There are many choices available on the internet for system monitoring tools. Still, we have crafted a list of the best system monitoring tools for you by testing each tool in different circumstances. So, sit back and enjoy the ride to find the best system monitoring tool for Ubuntu that matches your requirements.
htop is a cross-platform system monitor, process viewer, and process manager and a reliable alternative to top, which is also a system monitoring tool for Linux and its distros. It is specially designed and developed for consoles and terminals; hence, it supports text mode.
It is a feature-rich system monitoring tool that can be used on Linux, FreeBSD, OpenBSD, and macOS. Talking about the features, it offers information based on various parameters, such as tasks, load average, and uptime. You can change color preferences on its UI to match your requirements.
For Linux and its distros, it provides a delay account matrix and offers support for custom scripts and real-time signals. Since it is open-source and free, it makes it one of the best system monitoring tools for Linux systems.
Written in Python, Glances is another cross-platform system monitoring tool on our list. It uses a web-based interface to give you maximum system information in the minimum possible space. Depending on terminal size, it automatically adjusts itself and displays all the information in a single window.
It can also be used in client/server mode, and remote system monitoring could be done through the web interface or terminal. You getting all the important information in one place is one of the positives of this tool.
The thing I like most about this system monitoring tool is that you can keep track using its web interface, which allows remote monitoring. Linux running on low-end or older computers might find it tough to run this tool smoothly as it demands higher CPU resources.
Stacer is an open-source system monitor and optimization tool, which helps system administrators manage system resources and tasks under one roof. It is a modern tool with an excellent user interface that makes you feel at home even on first use.
It has feature-rich tools that let you manage startup apps, clean unnecessary package caches, crash reports, application logs, application caches, and trash under the system cleaner tab, and start or stop services quickly. Sort processes based on process id (PID), CPU, and memory usage, find a particular process easily using its name in the search bar, and uninstall applications that are not required anymore.
The resource tab displays CPU, RAM, Disk, CPU load average, and network activity for the last 60 seconds. It also comes with an APT repository manager, which you can use to activate, disable or delete any repository. Ubuntu users can use this feature to edit the package repositories.
sudo apt-get update
sudo apt-get install stacer
BashTOP is another cool and reliable system monitoring tool for Linux and its distros, such as Ubuntu. It displays the usage stats for processors, memory, disks, network, and other resources.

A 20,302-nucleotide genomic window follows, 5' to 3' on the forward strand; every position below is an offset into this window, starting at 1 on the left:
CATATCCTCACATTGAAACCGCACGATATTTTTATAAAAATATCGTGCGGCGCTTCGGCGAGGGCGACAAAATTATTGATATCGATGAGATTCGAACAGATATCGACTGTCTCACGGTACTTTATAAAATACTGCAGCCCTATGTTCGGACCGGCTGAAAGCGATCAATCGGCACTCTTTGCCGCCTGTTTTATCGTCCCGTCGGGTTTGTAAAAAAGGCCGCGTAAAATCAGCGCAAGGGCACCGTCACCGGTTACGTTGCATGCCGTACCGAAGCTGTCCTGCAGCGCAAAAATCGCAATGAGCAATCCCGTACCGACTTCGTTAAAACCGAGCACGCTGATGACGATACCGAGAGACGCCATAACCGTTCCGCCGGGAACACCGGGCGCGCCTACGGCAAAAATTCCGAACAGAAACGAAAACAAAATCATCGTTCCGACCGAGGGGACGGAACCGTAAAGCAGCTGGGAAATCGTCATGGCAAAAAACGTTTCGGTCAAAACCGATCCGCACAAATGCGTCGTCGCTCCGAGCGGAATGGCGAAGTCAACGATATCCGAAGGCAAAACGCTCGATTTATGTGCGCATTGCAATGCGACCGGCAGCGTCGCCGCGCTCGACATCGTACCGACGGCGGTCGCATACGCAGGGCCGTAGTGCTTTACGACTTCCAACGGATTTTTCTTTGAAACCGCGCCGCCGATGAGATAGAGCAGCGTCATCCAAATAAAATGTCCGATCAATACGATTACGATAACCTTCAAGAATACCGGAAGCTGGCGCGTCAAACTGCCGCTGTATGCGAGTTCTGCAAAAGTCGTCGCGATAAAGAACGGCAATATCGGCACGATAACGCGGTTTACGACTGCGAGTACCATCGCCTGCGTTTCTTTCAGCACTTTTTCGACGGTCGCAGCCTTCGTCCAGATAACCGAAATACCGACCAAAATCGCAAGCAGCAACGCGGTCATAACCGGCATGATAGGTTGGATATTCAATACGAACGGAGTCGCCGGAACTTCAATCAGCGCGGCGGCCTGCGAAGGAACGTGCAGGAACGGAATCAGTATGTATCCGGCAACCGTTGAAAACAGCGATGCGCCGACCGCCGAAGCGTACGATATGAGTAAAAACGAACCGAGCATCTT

It is an excellent tool for desktop and computer users who are generally personal users. However, system administrators and server users won’t find this tool useful as their demands will be higher. Also, it is a little bit slower compared to other system monitoring tools, such as Htop.
It is an easy-to-use tool and sports a beautiful user interface with everything placed perfectly.
$ sudo apt update
$ sudo apt install bashtop
5. GNOME System Monitor
It is a simple system monitoring tool that comes pre-installed on various Linux distros running the GNOME desktop environment. This tool shows which programs are running, how much processor time, memory, and disk space are used.
As you can see in the screenshot, it has a clean and simple user interface. Every information and stats are placed perfectly in the user interface, which makes it easy to read and understand.
The CPU history tab shows how much processor capacity is used for each CPU, and the memory and history tabs show how much of your computer’s memory (RAM) is being used. Under the network tab, you see the download and upload speed of the network over the last 60 seconds.
vtop is a free and open-source system monitoring tool for Ubuntu and other Linux distros. Using vtop, not only can you monitor system resources, but also you can manage them.
It is a command-line tool written in node.js. Hence, you must first install node.js and npm packages before installing vtop. Using this tool, you can easily monitor CPU usage and memory usage, something you can do in other command-line tools like top.
$ sudo apt-get install npm
$ sudo npm install -g vtop
nmon is a simple-to-use system monitoring tool for Linux and its distros, such as Ubuntu. It gives you a quick overview of what’s going on with your server.
This monitoring tool displays the usage stats of CPU, memory, network, disks, file system, NFS, top processes, and resources. The best thing is you can select what the nmon displays, and what you have to do is simply press specific keys to toggle stats.
atop is an advanced interactive system and process monitor that displays the load on the Linux system. It shows the stats of the most critical hardware resources, such as CPU, memory, disk, and network.
You can log resource utilization permanently if you want it for long-term analysis.
gotop is another command-line graphical system monitoring tool for Ubuntu and other Linux distros. Along with Linux, gotop is also available for macOS.
It is inspired by vtop and gtop. But unlike them, it does not use node.js. Instead, it is written in Go. You can monitor CPU usage, disk usage, CPU temperature, memory usage, network usage, and process table.
These are the best system monitoring tools you can use on your computers running Linux and its distros. Some other tools are available for Ubuntu, but the ones listed above are tested and presented to you.